As we have said before, these fans can be connected in a chain and, therefore, an ARGB hub is not necessary as we saw for example in the Light Wings from be quiet! Therefore, the installation is quite simple both in the box and in the radiator, although it is true that as we have mentioned before the channeling of the cables is not so simple since they exit from different areas.

Arctic P14 PWM PST A-RGB 0db

Initially we have mounted the fans “in the air” to be able to test their noise and airflow without restrictions, and at the same time to show you how their lighting looks. In the photo above you can see the fans in operation in bright conditions (with two white light bulbs of 2200W each pointing directly at them), and even so, the lighting can be perfectly appreciated; This is to give you an idea of ​​the great intensity of light that these Arctic fans generate.

The lighting configuration is as simple as in any other device that uses A-RGB lighting and that connects to the motherboard, and we will only have to install the motherboard control software to be able to configure its color and effects, as well as to synchronize it with other devices.

Arctic P14 PWM PST A-RGB 0db

We have to admit that, of all the fans with lighting that we have tested to date, these have the most intense lighting (at the same level as the CORSAIR HD) and beautiful, very homogeneous at the same time. In bright conditions it looks perfectly, but with the light completely off they look impressive.

Arctic P14 PWM PST A-RGB 0db

Thermal and acoustic performance

As we mentioned a moment ago, we have tested these fans in the air to measure their efficiency without restrictions, since otherwise it would depend on which box or in which radiator we install them. In addition, in this way we can make a reliable comparison with other fans that have passed through our test laboratory.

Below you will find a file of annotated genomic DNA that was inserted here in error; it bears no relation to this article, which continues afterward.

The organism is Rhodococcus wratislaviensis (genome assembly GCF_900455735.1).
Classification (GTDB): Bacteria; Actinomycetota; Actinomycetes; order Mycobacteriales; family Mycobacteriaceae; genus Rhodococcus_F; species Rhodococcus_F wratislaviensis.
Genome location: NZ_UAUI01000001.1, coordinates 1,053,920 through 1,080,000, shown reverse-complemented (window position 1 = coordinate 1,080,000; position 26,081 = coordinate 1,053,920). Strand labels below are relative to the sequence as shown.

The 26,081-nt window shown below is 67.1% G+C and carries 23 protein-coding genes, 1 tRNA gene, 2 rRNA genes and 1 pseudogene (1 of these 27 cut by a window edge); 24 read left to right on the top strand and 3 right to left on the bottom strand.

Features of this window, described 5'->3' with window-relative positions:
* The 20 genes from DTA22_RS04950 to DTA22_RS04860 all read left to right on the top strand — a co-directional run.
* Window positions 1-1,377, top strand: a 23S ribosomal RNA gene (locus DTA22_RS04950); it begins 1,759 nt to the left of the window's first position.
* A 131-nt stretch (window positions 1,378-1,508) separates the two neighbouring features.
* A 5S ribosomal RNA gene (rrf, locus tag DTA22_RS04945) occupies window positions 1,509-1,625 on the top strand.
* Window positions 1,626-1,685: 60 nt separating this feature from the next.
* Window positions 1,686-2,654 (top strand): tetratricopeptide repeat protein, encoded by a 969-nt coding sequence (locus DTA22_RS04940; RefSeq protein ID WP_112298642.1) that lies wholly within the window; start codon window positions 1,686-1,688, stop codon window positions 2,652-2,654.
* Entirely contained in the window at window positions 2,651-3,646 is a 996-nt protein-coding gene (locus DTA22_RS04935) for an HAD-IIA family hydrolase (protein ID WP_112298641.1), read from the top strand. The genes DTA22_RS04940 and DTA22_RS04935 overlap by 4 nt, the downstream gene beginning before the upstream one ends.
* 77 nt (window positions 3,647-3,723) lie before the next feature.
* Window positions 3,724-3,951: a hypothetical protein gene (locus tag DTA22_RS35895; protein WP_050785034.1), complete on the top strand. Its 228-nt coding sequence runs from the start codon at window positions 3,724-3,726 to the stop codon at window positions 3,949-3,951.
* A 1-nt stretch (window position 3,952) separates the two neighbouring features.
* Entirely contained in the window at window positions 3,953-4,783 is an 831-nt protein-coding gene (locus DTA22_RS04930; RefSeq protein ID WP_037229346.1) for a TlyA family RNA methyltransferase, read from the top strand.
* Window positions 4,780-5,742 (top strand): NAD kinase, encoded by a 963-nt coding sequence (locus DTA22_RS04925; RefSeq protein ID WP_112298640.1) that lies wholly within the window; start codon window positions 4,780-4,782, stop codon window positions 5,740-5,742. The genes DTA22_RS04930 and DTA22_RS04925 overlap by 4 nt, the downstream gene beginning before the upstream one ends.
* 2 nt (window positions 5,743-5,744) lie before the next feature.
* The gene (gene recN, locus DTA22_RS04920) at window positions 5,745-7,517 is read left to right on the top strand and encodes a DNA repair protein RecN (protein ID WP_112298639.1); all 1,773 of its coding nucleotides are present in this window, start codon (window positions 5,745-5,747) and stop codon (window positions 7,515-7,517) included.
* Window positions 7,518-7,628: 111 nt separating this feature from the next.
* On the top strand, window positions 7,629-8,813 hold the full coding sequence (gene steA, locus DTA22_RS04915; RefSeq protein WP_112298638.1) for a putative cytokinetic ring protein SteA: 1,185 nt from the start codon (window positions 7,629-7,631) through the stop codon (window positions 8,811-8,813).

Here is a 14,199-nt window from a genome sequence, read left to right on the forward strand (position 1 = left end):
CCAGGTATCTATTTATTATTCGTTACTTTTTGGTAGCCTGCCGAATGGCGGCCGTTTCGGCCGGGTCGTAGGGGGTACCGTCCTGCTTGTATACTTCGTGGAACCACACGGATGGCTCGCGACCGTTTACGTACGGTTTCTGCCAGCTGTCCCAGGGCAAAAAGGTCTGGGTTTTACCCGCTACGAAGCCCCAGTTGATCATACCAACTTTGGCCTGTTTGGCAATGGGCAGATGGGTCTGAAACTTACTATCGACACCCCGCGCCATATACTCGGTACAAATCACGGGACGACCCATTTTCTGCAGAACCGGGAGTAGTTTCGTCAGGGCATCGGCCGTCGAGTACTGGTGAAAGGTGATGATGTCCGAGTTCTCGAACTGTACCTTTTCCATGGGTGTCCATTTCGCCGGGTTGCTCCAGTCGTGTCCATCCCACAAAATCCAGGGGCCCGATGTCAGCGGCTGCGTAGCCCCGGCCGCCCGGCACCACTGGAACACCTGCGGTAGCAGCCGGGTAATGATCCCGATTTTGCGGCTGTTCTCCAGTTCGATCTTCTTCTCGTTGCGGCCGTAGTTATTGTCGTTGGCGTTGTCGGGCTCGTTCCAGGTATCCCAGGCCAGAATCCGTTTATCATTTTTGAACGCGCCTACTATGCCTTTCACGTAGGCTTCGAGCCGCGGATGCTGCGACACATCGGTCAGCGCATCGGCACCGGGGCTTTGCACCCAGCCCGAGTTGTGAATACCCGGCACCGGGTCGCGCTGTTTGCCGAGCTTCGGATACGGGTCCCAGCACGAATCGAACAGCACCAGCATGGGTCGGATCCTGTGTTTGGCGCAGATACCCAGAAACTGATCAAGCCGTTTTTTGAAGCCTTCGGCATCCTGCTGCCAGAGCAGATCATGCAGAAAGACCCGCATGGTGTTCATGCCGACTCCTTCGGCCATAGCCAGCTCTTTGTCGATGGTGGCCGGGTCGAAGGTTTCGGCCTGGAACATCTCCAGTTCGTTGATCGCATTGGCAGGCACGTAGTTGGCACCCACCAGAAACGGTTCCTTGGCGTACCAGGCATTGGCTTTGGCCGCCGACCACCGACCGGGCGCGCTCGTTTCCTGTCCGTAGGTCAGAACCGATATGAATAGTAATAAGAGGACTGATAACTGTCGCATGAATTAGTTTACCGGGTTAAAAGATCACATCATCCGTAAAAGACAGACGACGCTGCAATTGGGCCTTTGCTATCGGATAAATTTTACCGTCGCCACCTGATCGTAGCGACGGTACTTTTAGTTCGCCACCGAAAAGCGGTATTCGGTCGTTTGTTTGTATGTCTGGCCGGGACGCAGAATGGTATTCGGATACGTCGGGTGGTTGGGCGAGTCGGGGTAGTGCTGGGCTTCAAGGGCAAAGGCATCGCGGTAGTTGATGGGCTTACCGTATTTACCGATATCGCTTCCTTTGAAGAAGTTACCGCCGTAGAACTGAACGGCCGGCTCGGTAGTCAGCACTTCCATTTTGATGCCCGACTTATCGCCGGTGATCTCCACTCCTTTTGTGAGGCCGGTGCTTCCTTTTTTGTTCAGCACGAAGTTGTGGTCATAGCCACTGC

We start with loudness, for which we have used a Protmex PPM-SM001 sound level meter at an exact distance of 50 centimeters from the fans, just enough for the measurement to be given in dBA. We have made two measurements: one with the speed configured in PWM so that it is the board that dictates how they should work (this would be a real scenario of how most users would have them configured) and another at their maximum speed, with the following result :


According to the technical specifications, these fans emit 0.3 sone, which corresponds to about 24 dBA and is precisely the measurement we have obtained. As you can see, even at high speed (1,900 RPM is not little and more in the case of 140 mm fans) the noise emitted is quite low, although higher than that emitted by other models such as the Light Wings from be quiet! since these only work at 1,500 RPM.

Of course, when we let the board control the speed of the fans, they gave us a data of only 17.7 dBA, but we have to say that the fans were off so the noise captured was basically from the rest of the components. from the test equipment or ambient noise from the room, which was completely silent.

To give you an idea of ​​what this means, in the following table you can find examples of the noise values ​​in dBA.